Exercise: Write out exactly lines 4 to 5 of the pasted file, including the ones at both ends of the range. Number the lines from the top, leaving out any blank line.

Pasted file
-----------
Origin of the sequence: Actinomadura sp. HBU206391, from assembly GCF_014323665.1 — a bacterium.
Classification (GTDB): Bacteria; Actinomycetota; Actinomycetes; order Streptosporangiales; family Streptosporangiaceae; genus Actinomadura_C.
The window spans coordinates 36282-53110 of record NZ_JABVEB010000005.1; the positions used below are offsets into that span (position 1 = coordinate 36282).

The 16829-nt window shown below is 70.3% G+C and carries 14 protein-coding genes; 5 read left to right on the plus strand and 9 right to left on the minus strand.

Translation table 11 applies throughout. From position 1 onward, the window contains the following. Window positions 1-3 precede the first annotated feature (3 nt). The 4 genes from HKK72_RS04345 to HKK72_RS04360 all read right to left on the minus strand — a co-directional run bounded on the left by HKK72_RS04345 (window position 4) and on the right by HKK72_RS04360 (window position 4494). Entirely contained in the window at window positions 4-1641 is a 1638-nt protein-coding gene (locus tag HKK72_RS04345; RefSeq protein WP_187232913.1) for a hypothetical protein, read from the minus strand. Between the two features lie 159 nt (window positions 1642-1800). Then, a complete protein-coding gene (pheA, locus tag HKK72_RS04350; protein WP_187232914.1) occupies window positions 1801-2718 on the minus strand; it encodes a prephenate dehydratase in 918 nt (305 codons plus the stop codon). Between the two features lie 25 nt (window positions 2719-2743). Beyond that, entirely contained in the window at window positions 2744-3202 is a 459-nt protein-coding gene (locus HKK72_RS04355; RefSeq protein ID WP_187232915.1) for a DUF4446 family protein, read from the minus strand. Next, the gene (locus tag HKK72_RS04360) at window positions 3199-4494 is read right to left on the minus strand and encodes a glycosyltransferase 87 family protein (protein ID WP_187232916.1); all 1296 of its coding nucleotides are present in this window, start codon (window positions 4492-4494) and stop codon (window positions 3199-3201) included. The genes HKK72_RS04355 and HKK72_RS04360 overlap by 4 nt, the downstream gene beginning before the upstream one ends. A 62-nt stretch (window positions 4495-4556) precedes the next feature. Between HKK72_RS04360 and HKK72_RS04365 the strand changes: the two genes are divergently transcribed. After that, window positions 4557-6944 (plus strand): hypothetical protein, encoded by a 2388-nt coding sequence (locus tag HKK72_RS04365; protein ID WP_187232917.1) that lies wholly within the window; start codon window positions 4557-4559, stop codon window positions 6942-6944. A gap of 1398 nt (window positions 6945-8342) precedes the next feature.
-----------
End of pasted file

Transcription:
The 16829-nt window shown below is 70.3% G+C and carries 14 protein-coding genes; 5 read left to right on the plus strand and 9 right to left on the minus strand.

Translation table 11 applies throughout. From position 1 onward, the window contains the following. Window positions 1-3 precede the first annotated feature (3 nt). The 4 genes from HKK72_RS04345 to HKK72_RS04360 all read right to left on the minus strand — a co-directional run bounded on the left by HKK72_RS04345 (window position 4) and on the right by HKK72_RS04360 (window position 4494). Entirely contained in the window at window positions 4-1641 is a 1638-nt protein-coding gene (locus tag HKK72_RS04345; RefSeq protein WP_187232913.1) for a hypothetical protein, read from the minus strand. Between the two features lie 159 nt (window positions 1642-1800). Then, a complete protein-coding gene (pheA, locus tag HKK72_RS04350; protein WP_187232914.1) occupies window positions 1801-2718 on the minus strand; it encodes a prephenate dehydratase in 918 nt (305 codons plus the stop codon). Between the two features lie 25 nt (window positions 2719-2743). Beyond that, entirely contained in the window at window positions 2744-3202 is a 459-nt protein-coding gene (locus HKK72_RS04355; RefSeq protein ID WP_187232915.1) for a DUF4446 family protein, read from the minus strand. Next, the gene (locus tag HKK72_RS04360) at window positions 3199-4494 is read right to left on the minus strand and encodes a glycosyltransferase 87 family protein (protein ID WP_187232916.1); all 1296 of its coding nucleotides are present in this window, start codon (window positions 4492-4494) and stop codon (window positions 3199-3201) included. The genes HKK72_RS04355 and HKK72_RS04360 overlap by 4 nt, the downstream gene beginning before the upstream one ends. A 62-nt stretch (window positions 4495-4556) precedes the next feature. Between HKK72_RS04360 and HKK72_RS04365 the strand changes: the two genes are divergently transcribed. After that, window positions 4557-6944 (plus strand): hypothetical protein, encoded by a 2388-nt coding sequence (locus tag HKK72_RS04365; protein ID WP_187232917.1) that lies wholly within the window; start codon window positions 4557-4559, stop codon window positions 6942-6944. A gap of 1398 nt (window positions 6945-8342) precedes the next feature.